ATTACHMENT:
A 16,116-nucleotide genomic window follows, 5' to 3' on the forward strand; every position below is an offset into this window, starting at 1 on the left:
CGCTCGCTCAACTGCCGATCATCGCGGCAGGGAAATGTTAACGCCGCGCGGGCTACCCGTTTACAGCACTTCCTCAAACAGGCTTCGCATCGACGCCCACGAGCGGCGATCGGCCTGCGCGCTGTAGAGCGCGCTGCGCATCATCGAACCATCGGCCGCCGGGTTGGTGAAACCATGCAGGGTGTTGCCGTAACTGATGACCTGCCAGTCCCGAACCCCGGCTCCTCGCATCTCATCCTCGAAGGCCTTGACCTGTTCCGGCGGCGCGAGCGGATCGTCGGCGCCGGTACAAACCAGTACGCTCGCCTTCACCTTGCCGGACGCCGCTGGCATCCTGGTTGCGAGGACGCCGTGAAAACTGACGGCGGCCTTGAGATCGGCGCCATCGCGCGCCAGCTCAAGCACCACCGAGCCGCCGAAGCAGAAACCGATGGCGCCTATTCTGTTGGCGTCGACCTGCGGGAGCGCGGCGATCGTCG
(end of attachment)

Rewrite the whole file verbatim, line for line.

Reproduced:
A 16,116-nucleotide genomic window follows, 5' to 3' on the forward strand; every position below is an offset into this window, starting at 1 on the left:
CGCTCGCTCAACTGCCGATCATCGCGGCAGGGAAATGTTAACGCCGCGCGGGCTACCCGTTTACAGCACTTCCTCAAACAGGCTTCGCATCGACGCCCACGAGCGGCGATCGGCCTGCGCGCTGTAGAGCGCGCTGCGCATCATCGAACCATCGGCCGCCGGGTTGGTGAAACCATGCAGGGTGTTGCCGTAACTGATGACCTGCCAGTCCCGAACCCCGGCTCCTCGCATCTCATCCTCGAAGGCCTTGACCTGTTCCGGCGGCGCGAGCGGATCGTCGGCGCCGGTACAAACCAGTACGCTCGCCTTCACCTTGCCGGACGCCGCTGGCATCCTGGTTGCGAGGACGCCGTGAAAACTGACGGCGGCCTTGAGATCGGCGCCATCGCGCGCCAGCTCAAGCACCACCGAGCCGCCGAAGCAGAAACCGATGGCGCCTATTCTGTTGGCGTCGACCTGCGGGAGCGCGGCGATCGTCG